Do you wake up every morning to the harrumphing outrage of John Humphrys? Do you wince as he goes in as hard on, say, a tiddlywinks world champion as the Prime Minister? Do you wonder why he’s always given subjects that clearly disgruntle him, like emojis, videogames or fashion? Do you scream at the radio whenever he has to steer a debate on sexism or race?
Or are you one of the 800,000 listeners lost by Radio 4’s Today programme last year, blissfully drifting into the classical music station Radio 3’s widening pool of breakfast-time listeners?
The Today programme has been through a transformation. Long-time presenter Jim Naughtie left the show at the end of 2015 after 21 years. The former Evening Standard editor Sarah Sands took over as editor in early summer 2017. Another veteran Sarah Montague switched to the World at One last year, after 18 years. Since 2013, BBC broadcasting royalty Mishal Husain, Martha Kearney and Nick Robinson have joined the fold.
In that time, BBC figures have noted a change in the tone of the programme – as is natural with a new editor and team.
“It would be hard to say that Today has excelled of late on what should be its core curriculum,” wrote former head of TV news and director of sport at the BBC Roger Mosey in this magazine, criticising its excessive coverage of London Fashion Week and Silicon Valley. “The question is whether a flagship like Today is the best place to experiment with magazine items, and particularly whether it’s right for these times.” The new daily “Puzzle for Today” feature concerned Mosey, along with what he called “new obsessions around the arts [and] country life”.
While there are many reasons for its drop in listeners last year – including the high watermark blockbuster news year of 2017, and the challenges of covering Brexit – Today does seem to be having a bit of an identity crisis.And some, particularly younger, listeners feel John Humphrys is a part of that.
After 32 years on the programme, his reputation as a mischievous, straight-talking interrogator speaking truth to power endures at the BBC. “Aggressive at times, contrary quite often, he is fuelled by the adrenaline of news and genuine interest,” writes Libby Purves, who presents Radio 4’s Midweek and presented the Today programme in 1976-1981. “Inside him vibrates the inquisitive, argumentative, determined cub reporter he was, loving intellectual friction.” No doubt the majority of listeners know him as a combative stalwart too.
But it’s been a while now since his often overwrought questioning style has landed a proper blow – and his gaffes are becoming increasingly tiresome.
How about the time he grilled tennis player Johanna Konta about her nationality, asking “What are you?”, ahead of the Wimbledon semi-finals in 2017?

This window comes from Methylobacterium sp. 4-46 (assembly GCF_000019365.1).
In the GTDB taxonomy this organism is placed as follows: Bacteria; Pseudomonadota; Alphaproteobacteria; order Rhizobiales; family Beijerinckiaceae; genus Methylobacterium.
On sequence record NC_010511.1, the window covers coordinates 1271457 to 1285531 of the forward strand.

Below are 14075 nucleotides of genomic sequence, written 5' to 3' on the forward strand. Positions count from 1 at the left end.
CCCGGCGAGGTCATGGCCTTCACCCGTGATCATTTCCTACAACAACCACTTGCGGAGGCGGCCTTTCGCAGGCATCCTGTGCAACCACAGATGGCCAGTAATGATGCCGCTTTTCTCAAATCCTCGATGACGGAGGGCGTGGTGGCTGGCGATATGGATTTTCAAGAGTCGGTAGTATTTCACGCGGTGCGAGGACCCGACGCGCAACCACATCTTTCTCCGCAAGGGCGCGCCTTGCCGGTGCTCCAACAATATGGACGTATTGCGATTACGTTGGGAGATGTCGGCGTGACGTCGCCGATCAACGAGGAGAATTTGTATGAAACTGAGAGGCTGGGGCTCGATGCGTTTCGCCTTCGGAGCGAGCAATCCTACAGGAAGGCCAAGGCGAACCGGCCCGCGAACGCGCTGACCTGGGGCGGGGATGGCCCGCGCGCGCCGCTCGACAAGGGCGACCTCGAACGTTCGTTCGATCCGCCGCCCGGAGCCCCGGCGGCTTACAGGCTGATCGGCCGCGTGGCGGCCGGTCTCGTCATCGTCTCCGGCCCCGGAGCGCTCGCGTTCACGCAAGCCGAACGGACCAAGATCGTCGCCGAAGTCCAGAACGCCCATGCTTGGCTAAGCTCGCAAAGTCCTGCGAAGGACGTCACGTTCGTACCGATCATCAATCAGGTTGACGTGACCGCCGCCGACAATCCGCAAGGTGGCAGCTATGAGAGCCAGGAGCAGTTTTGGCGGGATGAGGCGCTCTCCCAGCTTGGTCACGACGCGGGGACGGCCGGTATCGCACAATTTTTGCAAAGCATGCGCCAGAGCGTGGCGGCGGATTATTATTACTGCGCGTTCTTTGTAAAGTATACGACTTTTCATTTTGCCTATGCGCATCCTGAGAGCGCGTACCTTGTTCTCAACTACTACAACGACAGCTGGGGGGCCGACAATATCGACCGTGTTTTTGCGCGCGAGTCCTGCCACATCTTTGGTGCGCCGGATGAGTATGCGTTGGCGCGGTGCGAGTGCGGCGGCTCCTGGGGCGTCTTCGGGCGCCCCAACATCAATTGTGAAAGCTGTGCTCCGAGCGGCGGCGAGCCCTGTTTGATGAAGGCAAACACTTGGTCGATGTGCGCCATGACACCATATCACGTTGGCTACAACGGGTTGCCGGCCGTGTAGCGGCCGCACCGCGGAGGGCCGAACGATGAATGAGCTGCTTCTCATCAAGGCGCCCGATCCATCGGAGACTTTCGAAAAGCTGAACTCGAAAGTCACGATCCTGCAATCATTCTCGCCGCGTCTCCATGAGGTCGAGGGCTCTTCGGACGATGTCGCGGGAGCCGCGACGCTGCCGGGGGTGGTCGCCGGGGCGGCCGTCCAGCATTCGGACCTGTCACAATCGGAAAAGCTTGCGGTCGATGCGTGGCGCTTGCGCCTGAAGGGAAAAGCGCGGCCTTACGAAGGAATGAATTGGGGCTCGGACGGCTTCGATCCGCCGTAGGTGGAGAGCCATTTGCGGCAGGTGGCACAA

Or in the same year when he “mansplained” fashion to former editor of British Vogue Alexandra Shulman, who later accused him of “hectoring me on the business I had worked in for a quarter of a century and which he neither knew, nor cared, much about”? (Upon hearing Shulman’s description of him as “a grey-haired guy in chinos”, Humphrys resorted to crying reverse-sexism: “If I’d accused her of being, say, a grey-haired woman who wore whatever, that would have been sexist.”)
Or when he told shadow home secretary Diane Abbott – who’s suffered more abuse than any other MP – “you’d survive” if he was racist or sexist towards her, as opposed to if he “punched you in the nose”, when she was discussing hate crime last year?
Or when he suggested a Nigerian film maker should “go back” to Nigeria, when she actually lived there?
This isn’t new. In the 1980s, he propositioned the newsreader Moira Stuart after being on air – “you’re the most sensationally sexy lady I know. The best thing we can do is to make mad passionate love in the basement” – and in 2009 introduced his future co-presenter Mishal Husain on Celebrity Mastermind as “newsreader and a very good-looking woman”, asking: “Are you doing your job only because you are good-looking?”
But it’s only in the past few years that this attitude has evidently jarred with audiences. Not because we’re all snowflakes these days, but because we’ve seen the cold hard numbers of sexism at the BBC.
Though Humphrys gave up half his salary, putting him on between £250,000 and £300,000, he was best-known for mocking the equal pay row when off-air. After the BBC’s former China editor Carrie Gracie had resigned over pay, a recording was leaked of Humphrys snarking about the subject during a chat with North America editor Jon Sopel.
“The first question will be how much of your salary you are prepared to hand over to Carrie Gracie to keep her and then a few comments about your other colleagues, like our Middle East Editor and the other men who are earning too much,” he said.
“And I could save you the trouble as I could volunteer I’ve handed over already more than you fucking earn but I’m still left with more than anybody else and that seems to me to be entirely just – something like that would do it?”
After Sopel replied “Don’t…”, Humphrys ploughed on: “Oh dear God. She’s actually suggested that you should lose money; you know that don’t you? You’ve read the thing properly have you?”
This doesn’t diminish Humphrys’ hard-hitting coverage and iconic interviews of the past three decades. But it does betray an attitude that is out-of-step with the audiences Today needs to stay relevant – and reverse the exodus of listeners.
And Humphrys’ insistence in the studio of dominating both the rota and the big 8.10 interviews doesn’t help. Though I’ve asked the BBC if he is actually on more often and haven’t yet had an answer, it sounds like he’s on all the time – and for fans of the other presenters, this is a problem.
It says great things about Humphrys’ career that he now defines the Today programme – but having him define the programme is not what it needs. As he said himself, “Obviously I should have gone years ago”.